People often believe that running damages your knees. How can you avoid causing damage to your joints? Discover the latest science on joint health, and learn how to adapt your body to prevent damage to your knees.
Are you more likely to get osteoarthritis from running?
Millions of people worldwide are affected by osteoarthritis, also known as degenerative joint disease. As the cartilage which cushions your joints begins to wear down, OA can develop. Although degenerative joint disease may be due to injury, it is most commonly a result of aging. Sometimes symptoms appear after 50. Osteoarthritis is characterized by stiff joints, swelling and/or soreness around affected areas.
Research shows that running can cause cartilage injury. Many people think that it will happen if you run on your hips and knees. BMI decreaseRunning has a positive impact on your joieHealth.(1, 2, 3)
Can I modify my running style to help my knees?
Running lowers your chance of getting osteoarthritis. But what about other knee injuries? How can you prevent them?
Runner’s Knee (IT Band Syndrome) Jumper’s KneeAnd Pes AnserinusThese injuries are most commonly sustained by runners in the knees. Begin by finding out why you are experiencing knee pain. Wherever it hurtsSo you know how to treat it.
First, give yourself a rest. Listen to your body. Recover your focus
Assess Running formTo prevent developing knee problems, scan your entire body. When you run next time, take a look at your whole body to see if there are any issues. Don’t worry about being perfect, it takes time to relearn how to run in a healthy way. These steps will help you assess your technique.
Here are 5 steps to improve your running form
Step 1. Look down. Step 1: Look down. Are your feet pointed in the same direction as you're running? Focus on getting your feet straightened if they are not. When you run, swollen feet place unnecessary strain on your knee joints.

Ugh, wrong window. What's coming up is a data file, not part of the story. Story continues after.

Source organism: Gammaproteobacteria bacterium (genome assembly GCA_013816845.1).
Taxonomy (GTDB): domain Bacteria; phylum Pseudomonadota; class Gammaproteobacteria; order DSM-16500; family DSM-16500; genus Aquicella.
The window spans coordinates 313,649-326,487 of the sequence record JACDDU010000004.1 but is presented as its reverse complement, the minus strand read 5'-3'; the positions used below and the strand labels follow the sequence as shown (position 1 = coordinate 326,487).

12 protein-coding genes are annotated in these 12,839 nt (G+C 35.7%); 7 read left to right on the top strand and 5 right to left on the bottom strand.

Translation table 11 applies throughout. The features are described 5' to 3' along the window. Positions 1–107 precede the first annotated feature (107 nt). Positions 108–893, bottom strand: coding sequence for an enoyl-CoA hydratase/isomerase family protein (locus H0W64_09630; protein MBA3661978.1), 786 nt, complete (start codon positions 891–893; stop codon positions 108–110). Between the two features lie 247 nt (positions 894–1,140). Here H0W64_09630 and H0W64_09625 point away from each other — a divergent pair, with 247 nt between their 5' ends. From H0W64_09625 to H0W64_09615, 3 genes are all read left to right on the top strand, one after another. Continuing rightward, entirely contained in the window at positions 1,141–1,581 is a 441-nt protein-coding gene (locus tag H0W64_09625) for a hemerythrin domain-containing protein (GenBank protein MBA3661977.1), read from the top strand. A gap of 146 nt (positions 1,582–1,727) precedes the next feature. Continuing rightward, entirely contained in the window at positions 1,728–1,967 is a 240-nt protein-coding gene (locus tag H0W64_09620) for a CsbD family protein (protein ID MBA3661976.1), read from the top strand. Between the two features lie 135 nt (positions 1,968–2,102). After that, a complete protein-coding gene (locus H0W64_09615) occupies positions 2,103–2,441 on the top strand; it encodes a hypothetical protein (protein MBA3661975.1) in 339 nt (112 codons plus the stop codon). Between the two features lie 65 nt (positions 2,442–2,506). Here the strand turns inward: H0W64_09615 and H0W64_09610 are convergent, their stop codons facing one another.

Step 2: Relax your knees and keep them slightly bent. Allow them to bounce along with you. Do not overexert yourself, straighten your legs or land on the heels.
Step 3: Now, bend your body forward from the ankles. Keep your spine straight to the top. Consider imagining a straight line from the base of your skull to your spine.
Step 4: Turn your elbows 90 degrees and draw them behind you. This will propel you forward. Your arms should be active, and your fists free.
Step 5: Now, tuck in your chin and gaze straight ahead. Your neck should be long and your shoulders open. Relax your facial muscles and feel the power and grace in your body.
Tip to help your knees
If you’re just Running is a sportBegin slowly. Gradually increase your distance. Give your body some rest days. Don’t overdo it.
To support joint health, build muscle strength
Focusing on strength training for your lower body can reduce strain on your knee joints and hips. Includes Workouts for the lower bodyIncorporate glutes, quads, and hamstring muscles into your fitness routine. You can do this by following these steps: adidas Training appOffers a variety of exercises that target specific muscle groups.
Variating the type of exercise you do makes it more interesting and also healthier. Cross-training with low-impact cardioYour body will be challenged by a new set of circumstances and you will have fewer injuries from repetitive strain.
For joint support, run shoes
As a beginner runner, choosing the right shoes can feel overwhelming. When making a decision about the right shoes for you, there are many factors that should be considered, such as your pronation and where you will run. Please read the following. Our tips for choosing the perfect shoe
Look for a moderately cushioned shoe with medium stability to allow you to feel connected to the surface you’re running on while also giving you adequate cushioning to absorb the pounding on your joints.
The Barefoot runningThe idea behind this school of thought is that your body cannot learn how to run properly due to the artificial cushioning and stability provided by conventional running shoes. Running barefoot, or with minimal shoes can increase foot strength and reduce running costs. Start slowly and land gently if you want to try barefoot running.
Run for Your Joint Health
Are running and your knees bad? It is not. Statistics show that runners have a lower chance of getting osteoarthritis in the knees than those who don't run. So, lace up your shoes – or take them off if you’re ready to give barefoot running a try – and get started. You will see a difference in your knees if you run regularly and do cross-training and strength exercises.